Whenever he wanted an apéritif before a special dinner, my dad always ordered the same drink: Campari and soda with a twist. He loved the refreshing sparkle of fizzy water alongside herbal, bitter liqueur and tart lemon peel. (He also loved to clink glasses with others and to simply celebrate life.)
I’d made a sweet treat with a similar essence, but always wanted to turn Dad’s Campari cocktail into a treat just for him – and sorbet was his frequent favorite when it came to dessert. The resulting recipe came just in time for his would-be 70th birthday, and it feels aptly bittersweet to know with certainty that he would have loved it.
I experimented with incorporating soda water (and even with ways to retain its effervescence), but began instead to lean toward the season’s bounty of fruit. Delicate, floral white peaches would offer a smooth but full-bodied texture and a delightfully mild blank canvas for the Campari to shine.
With its bitterness akin to grapefruit peel and its notes of aromatic herbs, the liqueur comes through with a clean, reviving mouthfeel in each cool, juicy spoonful. Lemon juice provides brightness in flavor and color, while the whisper of salt and sugar offer a perfect balance to the palate.
I’ve said it before and I’ll say it again: This one’s for you, Dad.
White Peach Campari Sorbet
Makes about a quart
1/2 cup Campari 1/4 cup granulated sugar 1/4 teaspoon salt 2 1/4 pounds ripe white peaches (4-5 large peaches) 2 tablespoons fresh lemon juice (preferably Meyer), strained
In a small saucepan, combine Campari, sugar and salt. Place over medium-low heat and stir regularly until sugar and salt have completely dissolved and syrup is at a low simmer — about 3-5 minutes. Remove syrup from heat and let cool, then refrigerate until thoroughly chilled. Meanwhile, chill the peaches and lemon juice. (If desired, all of the above can be done a day ahead.)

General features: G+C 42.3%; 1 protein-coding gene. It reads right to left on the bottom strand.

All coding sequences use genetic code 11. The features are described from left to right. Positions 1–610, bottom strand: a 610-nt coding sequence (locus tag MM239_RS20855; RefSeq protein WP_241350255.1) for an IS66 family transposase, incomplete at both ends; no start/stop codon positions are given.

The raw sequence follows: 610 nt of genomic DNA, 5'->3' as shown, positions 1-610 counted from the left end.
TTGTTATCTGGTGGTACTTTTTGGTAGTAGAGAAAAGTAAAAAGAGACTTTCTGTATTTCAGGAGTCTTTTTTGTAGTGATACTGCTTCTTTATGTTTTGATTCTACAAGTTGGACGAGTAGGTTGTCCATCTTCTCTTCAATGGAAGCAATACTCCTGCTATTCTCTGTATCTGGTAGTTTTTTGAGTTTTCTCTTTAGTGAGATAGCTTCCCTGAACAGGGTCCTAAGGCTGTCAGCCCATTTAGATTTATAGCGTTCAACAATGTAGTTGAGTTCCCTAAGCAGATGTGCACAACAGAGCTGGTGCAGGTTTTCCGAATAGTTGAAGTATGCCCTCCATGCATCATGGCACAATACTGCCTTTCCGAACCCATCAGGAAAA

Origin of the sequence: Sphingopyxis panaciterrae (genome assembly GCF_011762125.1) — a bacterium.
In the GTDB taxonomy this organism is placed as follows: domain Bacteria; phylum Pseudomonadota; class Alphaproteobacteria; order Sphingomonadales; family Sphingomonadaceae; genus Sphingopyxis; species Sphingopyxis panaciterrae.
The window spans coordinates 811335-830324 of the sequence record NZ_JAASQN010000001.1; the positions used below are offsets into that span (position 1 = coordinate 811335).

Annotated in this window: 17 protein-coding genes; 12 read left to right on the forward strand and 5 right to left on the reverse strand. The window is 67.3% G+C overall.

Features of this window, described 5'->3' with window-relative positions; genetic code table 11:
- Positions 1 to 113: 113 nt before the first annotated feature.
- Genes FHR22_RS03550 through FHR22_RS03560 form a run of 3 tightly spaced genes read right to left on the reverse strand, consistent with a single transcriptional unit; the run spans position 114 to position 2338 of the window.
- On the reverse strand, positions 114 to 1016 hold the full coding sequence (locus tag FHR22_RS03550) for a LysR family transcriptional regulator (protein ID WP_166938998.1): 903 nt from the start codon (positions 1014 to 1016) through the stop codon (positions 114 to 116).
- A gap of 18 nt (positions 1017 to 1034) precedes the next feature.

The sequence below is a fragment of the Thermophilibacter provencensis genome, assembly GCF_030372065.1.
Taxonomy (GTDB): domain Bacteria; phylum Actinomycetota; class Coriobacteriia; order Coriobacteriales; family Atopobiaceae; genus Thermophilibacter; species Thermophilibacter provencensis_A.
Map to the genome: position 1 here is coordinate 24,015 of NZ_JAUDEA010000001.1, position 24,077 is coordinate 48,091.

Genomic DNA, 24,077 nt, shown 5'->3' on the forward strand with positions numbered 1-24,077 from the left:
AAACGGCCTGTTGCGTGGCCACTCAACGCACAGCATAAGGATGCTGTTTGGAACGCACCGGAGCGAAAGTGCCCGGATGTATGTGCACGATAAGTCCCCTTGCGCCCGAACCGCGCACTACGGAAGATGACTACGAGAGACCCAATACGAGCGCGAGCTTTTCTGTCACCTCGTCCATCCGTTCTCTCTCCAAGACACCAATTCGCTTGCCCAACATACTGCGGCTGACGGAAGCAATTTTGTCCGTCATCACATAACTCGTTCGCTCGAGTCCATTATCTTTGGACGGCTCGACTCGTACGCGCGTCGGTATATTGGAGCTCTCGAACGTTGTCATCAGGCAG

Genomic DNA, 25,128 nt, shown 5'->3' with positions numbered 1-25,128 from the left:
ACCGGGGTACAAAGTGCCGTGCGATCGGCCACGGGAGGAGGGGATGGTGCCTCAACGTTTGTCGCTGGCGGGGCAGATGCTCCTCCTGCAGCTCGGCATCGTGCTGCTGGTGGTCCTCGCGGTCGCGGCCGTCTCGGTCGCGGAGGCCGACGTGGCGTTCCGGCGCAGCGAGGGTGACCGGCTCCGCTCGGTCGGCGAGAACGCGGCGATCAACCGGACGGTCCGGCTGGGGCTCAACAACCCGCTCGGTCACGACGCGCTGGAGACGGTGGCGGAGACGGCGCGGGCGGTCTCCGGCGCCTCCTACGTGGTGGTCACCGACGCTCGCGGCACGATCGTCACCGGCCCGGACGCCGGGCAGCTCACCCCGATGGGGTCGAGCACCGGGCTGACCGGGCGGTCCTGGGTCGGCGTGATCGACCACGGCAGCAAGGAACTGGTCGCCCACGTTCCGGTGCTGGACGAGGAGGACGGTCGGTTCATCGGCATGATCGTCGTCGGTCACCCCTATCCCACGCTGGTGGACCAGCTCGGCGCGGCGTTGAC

Rinse and dry the peaches. Cut into quarters or smaller; discard pits. Place peach pieces in the bowl of a food processor or blender. Puree until smooth with no fruit chunks; there will be small speckles of peach skin. Add 1/2 cup of the Campari syrup (use any extra as you wish), then the lemon juice, mixing until completely incorporated.
Transfer mixture to bowl of ice cream maker and churn until at least soft-serve consistency. Transfer into a loaf pan or other sturdy container from which you’ll be able to scoop. Cover tightly and freeze at least 8 hours, or until sorbet is evenly firm.
When ready to serve, remove sorbet from freezer, uncover and let sit at room temperature for 5 minutes or until consistency is soft enough to scoop. Store tightly covered in freezer for up to two weeks.
There’s no need to be tempted to go to the trouble of peeling the fruit: The speckles of skin give character to the texture, taste and look of the sorbet — and the peach fuzz vanishes in the blending process.
This sorbet is not very sweet and tends toward the sour side; if your fruit is especially un-sweet and/or you prefer a sweeter sorbet, feel free to increase the amount of sugar in the syrup up to 1/2 cup.
Ripe, mild pears such as Bartlett also work wonderfully in this recipe and are a great alternative in the fall once peaches have disappeared.